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What Radiology Tells Us

About AI in Medicine


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No other medical specialty has adopted AI greater or faster than radiology. According to a survey of 1,000 physicians working at Brigham and Women's Hospital in Boston, Massachusetts in 2001, 64% of surveyed radiologists reported using AI (1).

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Number of physicians reporting they use artificial intelligence in their medical practice (n=1000) (1)

That survey is certainly not meant to represent the state of the industry, but given Brigham is known for innovation it might be a hint of the future. Consider that the number of AI tools cleared by the FDA for clinical use right now in the U.S. are dominated by radiology applications (2). One begins to see and recognize that this specialty probably has already learned some important lessons.

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Distribution of FDA cleared artificial intelligenceproducts in the U.S. FDA(2)

I attended the 2022 annual meeting of the Radiology Society of North America (RSNA). Over four days, nearly 35,000 attendees presented the latest information on all kinds of topics. My impression was AI was prominently discussed and presented just about everywhere. Here are my key take-aways and what each might indicate for the broader industry.

Physicians are enthusiastic about the POTENTIAL for AI in medicine, however they remain concerned about safety and quality. Most of the AI tools are trained on large data sets originating from patient populations in the northeastern and west coast of the US. Thus the amount of bias inherent in the AI's on the market are unknown, and thus represent a new kind of risk.

  • There is a need to validate and measure the impact of local population data sets before implementing AI. However, most healthcare delivery organizations (HDOs) do not have specialists like data scientists who can shepherd that kind of study. The broader industry has to acknowledge this gap, with AI vendors including such validation as part of their service offering.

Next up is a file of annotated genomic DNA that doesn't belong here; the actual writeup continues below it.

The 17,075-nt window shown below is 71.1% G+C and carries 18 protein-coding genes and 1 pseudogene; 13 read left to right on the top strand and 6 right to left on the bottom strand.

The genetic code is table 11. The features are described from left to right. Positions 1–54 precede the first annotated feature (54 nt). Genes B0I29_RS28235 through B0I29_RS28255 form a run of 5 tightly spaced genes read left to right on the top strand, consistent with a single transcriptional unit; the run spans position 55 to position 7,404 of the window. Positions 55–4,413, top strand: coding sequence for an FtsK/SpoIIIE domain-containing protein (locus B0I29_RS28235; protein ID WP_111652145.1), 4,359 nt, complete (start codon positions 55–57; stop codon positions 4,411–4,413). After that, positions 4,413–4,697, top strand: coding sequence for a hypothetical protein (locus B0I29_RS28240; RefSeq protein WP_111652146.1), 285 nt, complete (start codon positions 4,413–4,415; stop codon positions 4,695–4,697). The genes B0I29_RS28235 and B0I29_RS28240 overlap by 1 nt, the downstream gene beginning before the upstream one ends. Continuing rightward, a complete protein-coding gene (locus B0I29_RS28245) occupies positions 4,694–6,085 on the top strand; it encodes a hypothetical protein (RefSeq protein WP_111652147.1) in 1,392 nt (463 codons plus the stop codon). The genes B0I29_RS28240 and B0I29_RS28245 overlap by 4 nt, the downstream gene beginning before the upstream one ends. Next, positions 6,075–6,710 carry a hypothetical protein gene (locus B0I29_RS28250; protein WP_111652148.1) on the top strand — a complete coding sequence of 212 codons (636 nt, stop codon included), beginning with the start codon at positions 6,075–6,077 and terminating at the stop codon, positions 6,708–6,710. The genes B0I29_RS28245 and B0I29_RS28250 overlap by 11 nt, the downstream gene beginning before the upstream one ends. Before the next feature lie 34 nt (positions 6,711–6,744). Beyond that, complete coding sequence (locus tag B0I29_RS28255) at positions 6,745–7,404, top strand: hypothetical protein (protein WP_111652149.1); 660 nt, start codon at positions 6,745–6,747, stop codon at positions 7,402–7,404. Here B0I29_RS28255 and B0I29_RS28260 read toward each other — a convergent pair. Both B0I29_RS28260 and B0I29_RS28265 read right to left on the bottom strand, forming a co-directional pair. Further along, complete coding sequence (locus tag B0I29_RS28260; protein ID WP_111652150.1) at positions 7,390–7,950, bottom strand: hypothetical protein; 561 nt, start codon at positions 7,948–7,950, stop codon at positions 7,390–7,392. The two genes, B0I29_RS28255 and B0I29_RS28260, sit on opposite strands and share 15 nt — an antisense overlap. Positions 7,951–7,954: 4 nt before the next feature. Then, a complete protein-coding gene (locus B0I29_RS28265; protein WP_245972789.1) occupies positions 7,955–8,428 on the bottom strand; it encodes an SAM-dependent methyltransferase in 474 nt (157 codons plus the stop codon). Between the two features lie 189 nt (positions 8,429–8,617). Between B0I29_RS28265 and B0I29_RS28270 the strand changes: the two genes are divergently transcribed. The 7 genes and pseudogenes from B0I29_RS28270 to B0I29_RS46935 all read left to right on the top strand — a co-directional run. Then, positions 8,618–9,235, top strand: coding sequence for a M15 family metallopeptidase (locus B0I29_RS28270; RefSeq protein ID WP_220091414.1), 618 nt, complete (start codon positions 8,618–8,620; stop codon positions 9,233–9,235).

• Today, AI tools are marketed by statistical factors such as listing their specificity and sensitivity. Clinicians aren't too interested in theory, what they want to see is clinical studies that demonstrate results.
  • Radiologists are acknowledging their own bias to trust AI more than their own training. This can lead to errors and safety issues since AI results are not perfect. Even in radiology it is still early days regarding understanding biases and limitations, both on the AI side and the human using the AI. The industry appears to be ahead of the clinicians here on acceptance.

Using AI tools for diagnostic assistance is the most common use case in radiology today, such as through computer vision recognizing a lesion on in a large series of CT images (e.g. a tumor). Helping the radiologist be more productive and possibly lowering stress is a good thing, but is not seen as driving a lot of value.

  • More value will be realized when AI is helping with treatment decisions, which is based on a complex set of inputs like patient history, genetic makeup, and many more. In the case of oncology, it gets more complicated by knowing what type of cancer, where it is located, and its rate of growth for example. Some vendors and thought leaders are already speaking about how AI will help enable a new era of decision intelligence (3).
  • AI tools have great potential to relieve the burden and toil in everyday work streams, which would generate a lot of value given the current workforce crisis at HDOs. Some vendors are already marketing AI built into their imaging machines, so that a less-skilled technician can perform advanced imaging studies. This same concept shoe applied across the healthcare enterprise.

Radiology vendors seem to be coalescing around three business models for AI.

  1. The first was discussed already, which is selling an AI with a specific algorithm used assisting clinicians make diagnosis or interpret information, with the future being decision intelligence. Example vendors in this space are AIDOC and Lunit.
  2. The second model is around platforms that are used to build, test, host, manage, and govern AI usage across the enterprise. Nuance and are examples of this approach. The value here is all about making AI's manageable in an era expected to be full of them, so that an HDO can select the best of breed clinical AI and manage them centrally.
  3. The third business model is around applying AI to make workflows more efficient, meaning focused on the operations of the radiology department. These vendors promise higher asset utilization, higher image quality, and better patient experience. Example vendors in this space are, V7Labs and LeanTaaS. Philips is a large vendor who has AI capabilities across all three spaces.

I expect to see other AI tools targeted at other medical specialties evolve similar to radiology, and hopefully listen to this group's experience. In fact, the RSNA and American College of Radiology have several opportunities to get involved in standard setting. I encourage readers to seek these groups out to learn more.


— Seth Feder | | OnTarget Advisors LLC (C) 2023



  1. The Use of Artificial Intelligence in Medicine: A Survey of Physicians. Authors: James G. Anderson, MD, MS; David A. Asch, MD, MS; and Atul Gawande, MD, Published: JAMA Internal Medicine, March 1, 2022
  2. FDA Announces More Than 500 Market-Cleared Artificial Intelligence (AI) Medical Algorithms Available in the United States, Published: February 24, 2023, FDA
  3. Decision Intelligence in Healthcare: A Primer. Authors: David A. Asch, MD, MS; Atul Gawande, MD; and James G. Anderson, MD, MS, Published: JAMA Internal Medicine, March 1, 2022 — Seth Feder | | OnTarget Advisors LLC (C) 2023

Cover image source: Pixabay